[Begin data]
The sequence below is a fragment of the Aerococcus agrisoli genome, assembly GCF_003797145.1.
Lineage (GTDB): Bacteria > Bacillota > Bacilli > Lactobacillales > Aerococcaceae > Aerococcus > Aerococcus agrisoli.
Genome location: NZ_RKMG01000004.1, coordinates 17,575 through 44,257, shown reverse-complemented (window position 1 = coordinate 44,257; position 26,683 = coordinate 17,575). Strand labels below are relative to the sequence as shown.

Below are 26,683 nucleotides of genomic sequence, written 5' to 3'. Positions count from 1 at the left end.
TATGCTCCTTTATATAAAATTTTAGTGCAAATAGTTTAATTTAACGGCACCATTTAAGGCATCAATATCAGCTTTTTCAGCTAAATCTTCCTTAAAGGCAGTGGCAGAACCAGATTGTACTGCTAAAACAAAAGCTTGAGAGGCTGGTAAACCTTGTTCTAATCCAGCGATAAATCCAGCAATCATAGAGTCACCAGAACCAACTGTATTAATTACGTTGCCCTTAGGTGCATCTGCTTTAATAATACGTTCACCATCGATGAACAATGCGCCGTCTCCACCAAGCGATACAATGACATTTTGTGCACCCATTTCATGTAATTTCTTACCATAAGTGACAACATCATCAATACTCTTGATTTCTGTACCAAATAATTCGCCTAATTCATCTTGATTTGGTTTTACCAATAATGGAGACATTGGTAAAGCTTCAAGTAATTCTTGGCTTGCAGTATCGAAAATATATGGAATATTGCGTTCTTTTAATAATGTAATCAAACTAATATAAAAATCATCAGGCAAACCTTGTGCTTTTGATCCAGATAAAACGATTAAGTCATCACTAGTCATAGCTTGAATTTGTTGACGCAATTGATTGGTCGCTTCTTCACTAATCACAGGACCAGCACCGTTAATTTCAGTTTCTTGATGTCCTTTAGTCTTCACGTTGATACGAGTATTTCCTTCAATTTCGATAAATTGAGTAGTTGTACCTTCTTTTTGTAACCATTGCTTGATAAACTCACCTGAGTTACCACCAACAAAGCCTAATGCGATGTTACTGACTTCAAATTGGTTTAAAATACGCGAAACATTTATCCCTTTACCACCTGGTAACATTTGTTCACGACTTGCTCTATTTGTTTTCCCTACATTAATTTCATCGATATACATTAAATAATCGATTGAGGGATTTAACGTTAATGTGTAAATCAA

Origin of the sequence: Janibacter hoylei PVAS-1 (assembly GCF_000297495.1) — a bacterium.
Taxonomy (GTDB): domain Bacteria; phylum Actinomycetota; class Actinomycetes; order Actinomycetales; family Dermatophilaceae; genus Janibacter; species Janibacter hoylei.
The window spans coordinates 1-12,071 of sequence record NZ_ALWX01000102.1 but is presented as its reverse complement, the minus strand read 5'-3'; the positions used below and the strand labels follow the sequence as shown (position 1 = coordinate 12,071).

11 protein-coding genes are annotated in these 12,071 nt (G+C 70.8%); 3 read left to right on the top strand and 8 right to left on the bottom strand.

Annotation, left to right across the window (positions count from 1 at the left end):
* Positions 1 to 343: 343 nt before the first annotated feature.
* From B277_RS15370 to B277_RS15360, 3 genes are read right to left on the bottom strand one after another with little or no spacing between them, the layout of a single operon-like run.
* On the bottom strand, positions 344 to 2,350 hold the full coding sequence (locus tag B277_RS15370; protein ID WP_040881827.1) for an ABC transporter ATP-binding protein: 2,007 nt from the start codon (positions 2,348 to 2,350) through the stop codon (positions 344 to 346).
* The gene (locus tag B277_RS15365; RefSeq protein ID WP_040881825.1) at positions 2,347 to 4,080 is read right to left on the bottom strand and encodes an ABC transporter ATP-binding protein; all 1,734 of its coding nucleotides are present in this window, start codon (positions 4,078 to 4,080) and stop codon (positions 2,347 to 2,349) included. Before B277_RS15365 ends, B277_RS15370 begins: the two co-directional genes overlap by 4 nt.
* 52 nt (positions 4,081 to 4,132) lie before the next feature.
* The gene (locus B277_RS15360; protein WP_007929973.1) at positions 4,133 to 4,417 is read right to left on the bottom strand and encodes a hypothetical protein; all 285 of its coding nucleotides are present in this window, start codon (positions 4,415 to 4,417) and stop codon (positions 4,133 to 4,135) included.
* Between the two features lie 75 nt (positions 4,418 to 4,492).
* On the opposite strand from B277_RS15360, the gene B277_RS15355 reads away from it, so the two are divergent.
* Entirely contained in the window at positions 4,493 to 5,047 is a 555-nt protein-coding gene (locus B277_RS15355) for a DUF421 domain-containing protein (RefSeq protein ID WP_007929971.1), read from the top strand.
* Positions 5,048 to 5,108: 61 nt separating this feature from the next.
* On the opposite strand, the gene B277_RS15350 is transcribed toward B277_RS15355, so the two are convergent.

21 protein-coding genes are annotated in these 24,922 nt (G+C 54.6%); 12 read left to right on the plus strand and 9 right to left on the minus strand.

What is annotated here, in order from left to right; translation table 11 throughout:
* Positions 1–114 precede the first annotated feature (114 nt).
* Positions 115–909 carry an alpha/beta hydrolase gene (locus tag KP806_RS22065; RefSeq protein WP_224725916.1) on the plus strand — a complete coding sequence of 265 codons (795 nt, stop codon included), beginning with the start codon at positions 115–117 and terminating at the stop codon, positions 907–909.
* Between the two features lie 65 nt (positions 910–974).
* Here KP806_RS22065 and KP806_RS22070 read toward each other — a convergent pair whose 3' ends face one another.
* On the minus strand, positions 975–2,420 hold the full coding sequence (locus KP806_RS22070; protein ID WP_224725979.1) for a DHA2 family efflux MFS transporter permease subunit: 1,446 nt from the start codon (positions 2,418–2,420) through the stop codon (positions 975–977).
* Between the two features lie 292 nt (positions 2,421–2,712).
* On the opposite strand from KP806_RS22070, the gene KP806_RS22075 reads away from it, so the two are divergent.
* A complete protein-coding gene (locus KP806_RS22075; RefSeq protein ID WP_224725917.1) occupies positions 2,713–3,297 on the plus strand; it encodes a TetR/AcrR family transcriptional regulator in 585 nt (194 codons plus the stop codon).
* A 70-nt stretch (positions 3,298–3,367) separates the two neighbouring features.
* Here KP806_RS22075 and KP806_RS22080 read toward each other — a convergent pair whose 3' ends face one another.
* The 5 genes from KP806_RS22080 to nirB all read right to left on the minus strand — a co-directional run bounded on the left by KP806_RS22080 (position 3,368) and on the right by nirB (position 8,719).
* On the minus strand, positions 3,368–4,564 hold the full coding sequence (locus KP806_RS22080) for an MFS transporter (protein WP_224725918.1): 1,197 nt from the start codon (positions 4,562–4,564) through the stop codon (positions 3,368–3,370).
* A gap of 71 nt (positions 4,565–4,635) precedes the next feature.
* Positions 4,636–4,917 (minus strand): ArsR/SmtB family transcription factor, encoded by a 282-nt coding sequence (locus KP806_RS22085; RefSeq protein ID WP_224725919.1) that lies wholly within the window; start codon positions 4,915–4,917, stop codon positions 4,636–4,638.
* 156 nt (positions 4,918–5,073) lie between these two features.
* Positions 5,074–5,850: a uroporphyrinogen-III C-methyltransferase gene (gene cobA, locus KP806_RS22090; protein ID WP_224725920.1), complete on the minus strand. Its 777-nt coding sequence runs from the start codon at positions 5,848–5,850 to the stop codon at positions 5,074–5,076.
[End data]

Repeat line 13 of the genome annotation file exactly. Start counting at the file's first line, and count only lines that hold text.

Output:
* On the bottom strand, positions 344 to 2,350 hold the full coding sequence (locus tag B277_RS15370; protein ID WP_040881827.1) for an ABC transporter ATP-binding protein: 2,007 nt from the start codon (positions 2,348 to 2,350) through the stop codon (positions 344 to 346).